Everyone loves eat with beautiful dishes. But it took them an FDA recall to bother to check if their dinnerware contained lead. So if you have bought or plan to choose Home trends for your Holiday Dinnerware, here is some important information that you must know for a Merrier Christmas and a healthier Holiday.
There was an FDA recall in 2004, exposing the presence of unacceptable amount of lead in certain designs of certain dinnerware. But FDA is not known have officially released the list of dinnerware sets that contain lead. So, even major retailers still continue to sell recalled dinnerware.
In 2007, KUTV and Kenyon Consulting, Inc conducted lead tests on many dinnerware sets from diverse brands using a device called the XRF (X Ray Fluorescence Analyzer) Gun which can b used to detect the amount of lead present in a dish.
Why the test is useful and why not?
Since these tests are directly controlled by the FDA, they seem to be the only exhaustive (though not so exhaustive) list of those dishes that contain huge, medium and nil amount of lead in them. But they have added a disclaimer saying that the results do not mean that if a particular design turns positive for lead, the same dish which they hold at home may also contain lead. Since the dishes under the same name are manufactured at different factories at different places, there is a chance of one of them being of good quality and another being adverse.
What is the reason for lead in dinnerware?
Lead is added to dinnerware to make it strong and durable.
Which brands are safe to use?
In the partial list which the organization has revealed, Pfaltzgraff, Sengware, Corelle, Fiesta do not contain lead. But whether or not Home Trends Dinnerware contains lead is not clearly said yet.
Does Home Trends Dinnerware contain lead?
From the list released by KUTV and Kenyon Consulting, we can find that out of all Home Trends Red plates taken as samples, some tested positive for lead and some others negative. But elsewhere in Chicago Times, Karen Klages says that though Home Trends dinnerware contains lead, it is below the FDA limits. But he goes on to say that the FDA’s standards are themselves very low!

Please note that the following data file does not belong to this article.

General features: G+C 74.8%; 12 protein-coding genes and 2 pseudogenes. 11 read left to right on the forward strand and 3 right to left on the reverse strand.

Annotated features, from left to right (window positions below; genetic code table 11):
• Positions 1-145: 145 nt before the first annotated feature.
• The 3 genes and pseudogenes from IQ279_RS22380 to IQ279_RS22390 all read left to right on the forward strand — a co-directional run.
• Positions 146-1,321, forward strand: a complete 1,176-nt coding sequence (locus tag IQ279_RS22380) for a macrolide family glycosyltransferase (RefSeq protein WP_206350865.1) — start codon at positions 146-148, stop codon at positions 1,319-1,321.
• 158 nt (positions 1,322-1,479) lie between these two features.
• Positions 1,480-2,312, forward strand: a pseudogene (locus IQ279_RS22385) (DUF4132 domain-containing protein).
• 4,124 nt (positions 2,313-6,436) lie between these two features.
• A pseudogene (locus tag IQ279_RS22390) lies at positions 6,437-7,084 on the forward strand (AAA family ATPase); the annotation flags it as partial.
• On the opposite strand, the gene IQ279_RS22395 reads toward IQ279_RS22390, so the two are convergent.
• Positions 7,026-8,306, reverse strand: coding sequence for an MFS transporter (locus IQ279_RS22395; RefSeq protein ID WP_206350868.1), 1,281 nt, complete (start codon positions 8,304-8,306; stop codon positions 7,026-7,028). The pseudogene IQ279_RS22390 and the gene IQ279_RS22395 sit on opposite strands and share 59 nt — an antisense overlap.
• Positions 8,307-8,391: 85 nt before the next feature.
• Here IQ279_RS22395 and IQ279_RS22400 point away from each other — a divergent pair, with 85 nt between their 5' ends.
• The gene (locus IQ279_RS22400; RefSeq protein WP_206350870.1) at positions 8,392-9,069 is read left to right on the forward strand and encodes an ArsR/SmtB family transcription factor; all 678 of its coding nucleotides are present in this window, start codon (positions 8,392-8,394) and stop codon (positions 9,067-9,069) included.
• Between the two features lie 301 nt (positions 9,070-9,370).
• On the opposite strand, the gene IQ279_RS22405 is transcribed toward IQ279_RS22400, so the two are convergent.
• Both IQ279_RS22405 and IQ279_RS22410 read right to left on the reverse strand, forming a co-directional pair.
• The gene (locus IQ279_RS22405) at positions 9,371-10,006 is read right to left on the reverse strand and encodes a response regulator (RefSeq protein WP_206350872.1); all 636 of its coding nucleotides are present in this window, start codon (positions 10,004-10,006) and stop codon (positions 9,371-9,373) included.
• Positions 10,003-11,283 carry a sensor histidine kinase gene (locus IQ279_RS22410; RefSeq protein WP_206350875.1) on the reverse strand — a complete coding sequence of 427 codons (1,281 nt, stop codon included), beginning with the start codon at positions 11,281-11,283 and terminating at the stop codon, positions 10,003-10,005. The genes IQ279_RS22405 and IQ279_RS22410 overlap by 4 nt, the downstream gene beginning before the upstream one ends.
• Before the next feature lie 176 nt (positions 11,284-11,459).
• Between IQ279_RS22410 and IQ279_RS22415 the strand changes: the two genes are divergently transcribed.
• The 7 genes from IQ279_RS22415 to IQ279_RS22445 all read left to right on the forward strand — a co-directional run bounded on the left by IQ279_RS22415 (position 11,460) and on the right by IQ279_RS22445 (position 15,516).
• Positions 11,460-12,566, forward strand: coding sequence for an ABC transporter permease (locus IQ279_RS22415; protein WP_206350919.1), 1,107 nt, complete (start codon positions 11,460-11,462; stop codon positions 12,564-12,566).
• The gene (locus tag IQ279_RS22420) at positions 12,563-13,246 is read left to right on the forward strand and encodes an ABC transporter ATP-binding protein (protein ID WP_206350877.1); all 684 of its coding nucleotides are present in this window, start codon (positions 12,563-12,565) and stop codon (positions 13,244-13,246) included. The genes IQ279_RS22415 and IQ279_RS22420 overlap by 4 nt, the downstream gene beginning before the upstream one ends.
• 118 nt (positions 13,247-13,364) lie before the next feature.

Does is hurt if a dinnerware just contains lead?
The XRF gun can only detect the amount of lead present in a dish. It cannot if the lead can leach into food, which the FDA is interested in. As long as lead is just present in the dinnerware and not leach into food, it’s not dangerous. So even if lead is added to the dinnerware, if it is bound within the glaze it will not leach into the food. That explains why FDA’s permissible lead limits are lenient. All that matters is how much of the lead leaches.
So, how do we detect the leaching?
13 investigates tested the leaching amount for some bowls which had high lead content. Though some cheap quality bowls leached, not many bowls leached. One bowl whose brand they refuse to reveal leached 15 ppm of lead while the FDA’s allowable leaching limit is just 2 ppm. California and Massachusetts have a stricter leaching limit of .100 ppm which many brands fail to satisfy.
While this is FDA’s point of view, the Consumer Product Safety Improvement (CPSC) denies that the glaze could act as a protection against lead leaching. Whatever said, the glaze itself could give way gradually due to usage and heating in the microwave.
Stay away from Antique Dinnerware
Studies say that old dinnerware sets may have lost their glaze due to wear and tear and may no longer be safe to use. Moreoever FDA became strict in ensuring lead limits only after 1970. So the ones manufactured before may possibly contain lead. Also when a dinnerware has chipped, they say it is better not to use it.
- People suspect China products to contain lead. Though some plates from China do contain lead, not all of them are of cheap quality. Some brands that are made in US contain lead themselves.
- Dinnerwares with loud colors have more chance of containing lead. That is why I suggested simpler designs for Holiday Dinnerware rather than having Santas and Reindeers occupy your entire plate.
- Out of the two pieces of the same design and from the same brand, one might contain lead and one might not.
So the best way to know if your dinnerware contains unsafe lead is by getting them tested.
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